● The increased competition has led to lower prices

● Intermediaries and middlemen are bypassed through online sourcing

Drawbacks of Online Sourcing

● More impersonal than face-to-face deals

● There is less potential for long-term collaboration

● Organizations tend to prefer offline sourcing for important purchases

Clearly, one of the main drawbacks for online vendors is it becomes more challenging to build trust. In the next section, we’ll show you ways to overcome this limitation.

Ways To Build Trust in Online-to-Offline Commerce

When it comes to O2O commerce, the goal is to incentivize customers to migrate from online to offline marketplaces. This shift would not be possible if customers didn’t trust that their interests will be protected after they migrate.

Below are some of the best practices organizations can adopt to build trust with their O2O customers.

Customer Service

Even though B2B transactions take place between two companies, the decisions are ultimately made by humans. A human-centric customer service plan that makes interacting with a company a pleasurable experience will build trust with consumers and drive O2O migration.

Social Media Interaction

Social media is the virtual manifestation of a professional network. B2B businesses must interact with their industry peers and customer base on social media to build ongoing relationships. Consistent messaging on social media will tell consumers that a company stands by certain values and can be trusted.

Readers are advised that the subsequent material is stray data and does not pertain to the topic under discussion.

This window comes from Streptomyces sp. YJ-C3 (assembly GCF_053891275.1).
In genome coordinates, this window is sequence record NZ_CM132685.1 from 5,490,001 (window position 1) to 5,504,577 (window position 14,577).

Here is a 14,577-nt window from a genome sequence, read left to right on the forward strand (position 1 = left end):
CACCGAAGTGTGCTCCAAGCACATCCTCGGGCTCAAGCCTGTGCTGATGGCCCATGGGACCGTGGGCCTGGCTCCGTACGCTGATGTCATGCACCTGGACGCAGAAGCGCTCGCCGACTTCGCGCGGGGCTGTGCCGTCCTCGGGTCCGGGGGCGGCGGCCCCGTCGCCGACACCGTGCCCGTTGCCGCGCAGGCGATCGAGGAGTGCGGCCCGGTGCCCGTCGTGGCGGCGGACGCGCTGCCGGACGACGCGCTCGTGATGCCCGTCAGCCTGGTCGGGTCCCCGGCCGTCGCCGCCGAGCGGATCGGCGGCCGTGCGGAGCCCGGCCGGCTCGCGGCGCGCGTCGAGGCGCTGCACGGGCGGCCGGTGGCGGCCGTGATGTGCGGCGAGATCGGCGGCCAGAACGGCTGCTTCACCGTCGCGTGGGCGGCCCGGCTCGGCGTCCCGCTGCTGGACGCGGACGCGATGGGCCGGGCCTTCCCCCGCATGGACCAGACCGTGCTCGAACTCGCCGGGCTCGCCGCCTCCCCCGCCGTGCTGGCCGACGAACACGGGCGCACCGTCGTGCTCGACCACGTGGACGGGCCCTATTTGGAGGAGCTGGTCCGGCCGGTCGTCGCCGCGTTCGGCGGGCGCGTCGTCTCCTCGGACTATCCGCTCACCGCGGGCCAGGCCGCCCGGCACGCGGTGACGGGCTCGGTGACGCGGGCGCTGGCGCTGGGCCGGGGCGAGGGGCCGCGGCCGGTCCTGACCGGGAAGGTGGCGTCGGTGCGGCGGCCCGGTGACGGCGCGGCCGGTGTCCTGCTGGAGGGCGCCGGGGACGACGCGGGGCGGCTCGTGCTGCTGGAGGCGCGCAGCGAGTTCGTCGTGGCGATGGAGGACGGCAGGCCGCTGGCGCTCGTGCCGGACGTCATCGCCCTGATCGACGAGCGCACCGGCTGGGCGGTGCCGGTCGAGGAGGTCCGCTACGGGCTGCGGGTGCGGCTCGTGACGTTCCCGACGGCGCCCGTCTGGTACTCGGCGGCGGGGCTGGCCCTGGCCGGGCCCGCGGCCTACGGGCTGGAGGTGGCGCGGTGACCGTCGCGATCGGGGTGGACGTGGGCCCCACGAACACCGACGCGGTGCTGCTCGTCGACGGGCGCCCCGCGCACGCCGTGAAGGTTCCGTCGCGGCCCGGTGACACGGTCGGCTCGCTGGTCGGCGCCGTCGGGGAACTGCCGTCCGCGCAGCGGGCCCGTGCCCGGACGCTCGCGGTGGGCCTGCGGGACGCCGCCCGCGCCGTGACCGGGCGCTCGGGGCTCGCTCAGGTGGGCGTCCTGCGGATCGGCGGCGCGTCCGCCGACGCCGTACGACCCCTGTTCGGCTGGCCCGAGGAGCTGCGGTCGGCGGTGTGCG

Transparency

Perhaps the most obvious way companies can build trust with customers is by being transparent, open, and honest. In a B2B context, this could entail being upfront about timelines, the origin of goods, and business practices. Allowing B2B stakeholders access to relevant information allows them to feel more comfortable when it comes to placing their trust in a company.

Online Presence

Social media is not your only communication channel with customers. Maintaining a company blog, publishing the thoughts of key figures in industry literature, and staying involved in relevant discourses online allows a company to establish a trustworthy online presence.

The Online-to-Offline Trust Pipeline

A successful O2O strategy can convert customers who were completely unaware of a company into its advocates. This transformation occurs over a continuum and has nine stages, which are:

1. Unaware to Aware: When a consumer learns about a company’s offerings

2. Aware to Curious: When a consumer interacts with an O2O tool

3. Curious to Interested: When a consumer finds out a company can help solve their problems

4. Interested to Believing: When a consumer is convinced a business can provide what they are offering

5. Believing to Wanting: When consumers wish to learn more about a specific product they are interested in

6. Wanting to In-Motion: A crucial step where consumers respond to an offer by the company

7. In-Motion to Buyer: Where consumers become customers, and pay for goods or services

8. Buyer to Satisfied Customer: When customers are convinced that they got their money’s worth

9. Satisfied Customer to Advocate: When a high standard of service is maintained, a bond of trust is formed

After customers have gone through the nine stages, the conditions for a fruitful B2B partnership with the vendors fall into place. Building trust between parties is key for successful B2B dealings in the O2O sphere.